After being painted white by the District of Sicamous, a community-driven effort is underway to restore the yellow facade, logo and other markings of a CP Rail caboose donated by CP to the district in 2004. (Andrea Horton-Salmon Arm Observer)

After being painted white by the District of Sicamous, a community-driven effort is underway to restore the yellow facade, logo and other markings of a CP Rail caboose donated by CP to the district in 2004. (Andrea Horton-Salmon Arm Observer)

Sicamous council onboard with plans to restore caboose after district effort derailed

Community group hopes to restore rail car donated to district in 2004

Though initial plans to rejuvenate the Sicamous caboose have been derailed, district council is onboard with a community effort to restore the donated rail car.

Public discussion around the caboose, donated to the district by CP Rail in 2004, was recently sparked when the district painted it white. Some residents were upset the piece of local history had been repainted to make way for district branding, instead of its original colours being restored.

After a week or so of making the rounds on social media, the caboose controversy rolled onto the agenda for the June 8 Sicamous council meeting.

Town manager Evan Parliament explained the work was prompted by Sicamous’ involvement in Communities in Bloom, and the district’s desire to win the coveted five blooms – representing the most points a community can receive through the program. Parliament said an attempt was made to “try to restore some of the glamour and the sizzle of the caboose, and the intent was to rebrand it.”

However, he said the district has since changed tracks and “will assist as much as we can” a community-driven effort to restore the caboose.

Coun. Colleen Anderson questioned how the caboose came to be painted white, “because now it’s costing money.”

“I take full ownership of this,” commented district operations manager Darrell Symbaluk, explaining he’d been talking about the caboose with Sicamous Communities in Bloom chair Deb Heap for the past few years.

“I know she’s mentioned it in her updates but I don’t think we got this out in front of everybody,” said Symbaluk. “That’s on me. I kind of looked at this as being a transformation and a nice surprise, and one day people are going to drive by it and just go, ‘Wow.’ The problem with this project was the execution of the plan.”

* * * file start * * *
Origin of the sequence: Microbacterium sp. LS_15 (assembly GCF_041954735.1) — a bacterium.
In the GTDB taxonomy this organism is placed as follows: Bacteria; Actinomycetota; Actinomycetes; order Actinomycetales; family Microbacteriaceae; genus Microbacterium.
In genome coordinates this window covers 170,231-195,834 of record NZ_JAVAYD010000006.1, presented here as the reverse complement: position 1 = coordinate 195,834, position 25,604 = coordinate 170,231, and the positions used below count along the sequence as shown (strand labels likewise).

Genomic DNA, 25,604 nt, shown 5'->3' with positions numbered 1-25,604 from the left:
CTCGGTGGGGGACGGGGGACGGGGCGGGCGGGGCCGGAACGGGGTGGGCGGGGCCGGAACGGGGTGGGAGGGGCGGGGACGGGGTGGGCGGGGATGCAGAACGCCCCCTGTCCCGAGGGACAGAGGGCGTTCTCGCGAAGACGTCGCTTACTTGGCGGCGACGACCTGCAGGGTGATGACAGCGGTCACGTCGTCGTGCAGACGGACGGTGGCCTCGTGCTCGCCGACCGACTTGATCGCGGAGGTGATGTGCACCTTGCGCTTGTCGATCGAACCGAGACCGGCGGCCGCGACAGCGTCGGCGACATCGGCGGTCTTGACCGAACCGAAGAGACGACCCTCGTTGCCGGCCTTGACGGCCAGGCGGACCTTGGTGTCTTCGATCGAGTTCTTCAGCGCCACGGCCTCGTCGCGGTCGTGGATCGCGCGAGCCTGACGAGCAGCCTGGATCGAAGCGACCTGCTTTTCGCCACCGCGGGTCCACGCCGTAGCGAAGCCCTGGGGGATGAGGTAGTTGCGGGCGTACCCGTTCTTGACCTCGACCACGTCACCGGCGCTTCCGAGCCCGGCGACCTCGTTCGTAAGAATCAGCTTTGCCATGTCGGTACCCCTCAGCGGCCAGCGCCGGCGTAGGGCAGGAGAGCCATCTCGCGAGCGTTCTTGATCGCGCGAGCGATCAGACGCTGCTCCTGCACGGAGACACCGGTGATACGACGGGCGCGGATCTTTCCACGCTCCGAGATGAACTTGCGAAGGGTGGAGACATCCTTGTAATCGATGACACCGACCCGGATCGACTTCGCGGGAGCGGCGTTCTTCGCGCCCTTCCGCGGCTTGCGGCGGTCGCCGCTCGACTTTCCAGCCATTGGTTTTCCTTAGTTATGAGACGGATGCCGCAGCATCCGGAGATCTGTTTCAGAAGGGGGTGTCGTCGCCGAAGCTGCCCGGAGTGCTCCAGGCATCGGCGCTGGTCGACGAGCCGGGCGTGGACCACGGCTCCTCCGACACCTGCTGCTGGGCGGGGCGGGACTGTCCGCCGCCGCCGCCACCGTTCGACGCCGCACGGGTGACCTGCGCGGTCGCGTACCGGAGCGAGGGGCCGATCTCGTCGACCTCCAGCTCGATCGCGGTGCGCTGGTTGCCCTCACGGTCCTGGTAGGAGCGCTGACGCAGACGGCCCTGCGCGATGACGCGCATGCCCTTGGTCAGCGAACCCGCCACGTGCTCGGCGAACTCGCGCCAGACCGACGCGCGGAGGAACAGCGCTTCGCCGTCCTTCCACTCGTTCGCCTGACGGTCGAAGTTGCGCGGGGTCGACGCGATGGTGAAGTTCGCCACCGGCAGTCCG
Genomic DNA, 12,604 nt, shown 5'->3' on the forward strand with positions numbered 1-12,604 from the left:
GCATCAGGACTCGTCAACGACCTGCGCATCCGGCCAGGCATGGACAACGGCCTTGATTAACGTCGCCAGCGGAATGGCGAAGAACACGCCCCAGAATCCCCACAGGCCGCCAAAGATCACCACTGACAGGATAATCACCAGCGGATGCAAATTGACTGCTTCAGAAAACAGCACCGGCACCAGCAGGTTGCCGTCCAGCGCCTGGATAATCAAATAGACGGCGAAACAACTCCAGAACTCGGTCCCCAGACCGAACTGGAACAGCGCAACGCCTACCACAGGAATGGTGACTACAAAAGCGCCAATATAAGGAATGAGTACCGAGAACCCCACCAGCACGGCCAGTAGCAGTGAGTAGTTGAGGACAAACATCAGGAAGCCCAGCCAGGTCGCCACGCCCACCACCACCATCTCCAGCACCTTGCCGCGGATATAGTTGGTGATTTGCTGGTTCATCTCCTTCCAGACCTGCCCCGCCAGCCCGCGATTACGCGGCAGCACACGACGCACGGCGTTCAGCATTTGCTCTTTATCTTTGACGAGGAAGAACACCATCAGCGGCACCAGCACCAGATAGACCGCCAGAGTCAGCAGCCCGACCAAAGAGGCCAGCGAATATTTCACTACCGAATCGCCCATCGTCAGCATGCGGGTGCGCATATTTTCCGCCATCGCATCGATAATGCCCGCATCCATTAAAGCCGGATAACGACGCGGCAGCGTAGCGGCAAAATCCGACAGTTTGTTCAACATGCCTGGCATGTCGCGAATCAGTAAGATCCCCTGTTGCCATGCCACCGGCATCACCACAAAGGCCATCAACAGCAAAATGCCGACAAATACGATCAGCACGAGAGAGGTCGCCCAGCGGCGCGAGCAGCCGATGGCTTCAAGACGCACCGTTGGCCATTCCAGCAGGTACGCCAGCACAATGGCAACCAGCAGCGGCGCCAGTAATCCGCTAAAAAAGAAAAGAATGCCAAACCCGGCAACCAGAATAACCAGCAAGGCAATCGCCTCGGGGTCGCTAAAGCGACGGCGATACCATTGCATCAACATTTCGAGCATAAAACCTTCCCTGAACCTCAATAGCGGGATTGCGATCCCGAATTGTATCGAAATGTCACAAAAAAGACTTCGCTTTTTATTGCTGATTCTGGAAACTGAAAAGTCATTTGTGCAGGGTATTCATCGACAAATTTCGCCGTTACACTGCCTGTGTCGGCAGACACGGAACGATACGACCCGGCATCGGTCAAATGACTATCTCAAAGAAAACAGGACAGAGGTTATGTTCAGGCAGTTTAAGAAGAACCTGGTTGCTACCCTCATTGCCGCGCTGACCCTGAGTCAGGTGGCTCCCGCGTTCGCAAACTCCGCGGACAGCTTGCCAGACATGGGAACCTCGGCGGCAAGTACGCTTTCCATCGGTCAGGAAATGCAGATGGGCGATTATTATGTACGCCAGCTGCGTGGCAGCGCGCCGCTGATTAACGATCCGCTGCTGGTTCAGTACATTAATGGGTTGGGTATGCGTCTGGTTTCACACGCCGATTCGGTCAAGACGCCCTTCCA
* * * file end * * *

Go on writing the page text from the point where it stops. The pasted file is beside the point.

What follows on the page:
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Heap said she’d communicated plans for the caboose with council earlier in the year. She said she’d spoken with CP Rail about restoring the caboose and was told it would cost $40,000. From there, Heap came up with a Plan B and said she brought it forward to council. She said she’d spoken with the local historical society about doing the restoration work and was told they needed grant funding and that could take a few years. Heap said she’d support that, but wanted something in the interim that “isn’t embarrassing.”

“My apologies – but honestly, I did bring it forward to all of you guys and I was pretty clear, and I worked with Darrell,” said Heap, adding she supports efforts now being made by Tia Ciseralla-Lemieux and other community members who, as part of a society, are working to restore the caboose. Heap said she’s also asked Ciseralla-Lemieux to be a local delegate for when the Communities in Bloom judges come to town.

While relaying his involvement in the matter, Mayor Terry Rysz noted he had staff check to see if there was any paperwork regarding the donated rail car. He said there was no contract with CP stipulating the district keep the rail car painted in CP colours.

Rysz said the committee is looking to do the restoration work for about $5,000.

“I applaud Tia for stepping forward and now I think we need to support this new society as much as we can throughout their efforts to restore it,” commented Coun. Malcolm Makayev.


lachlan@saobserver.net
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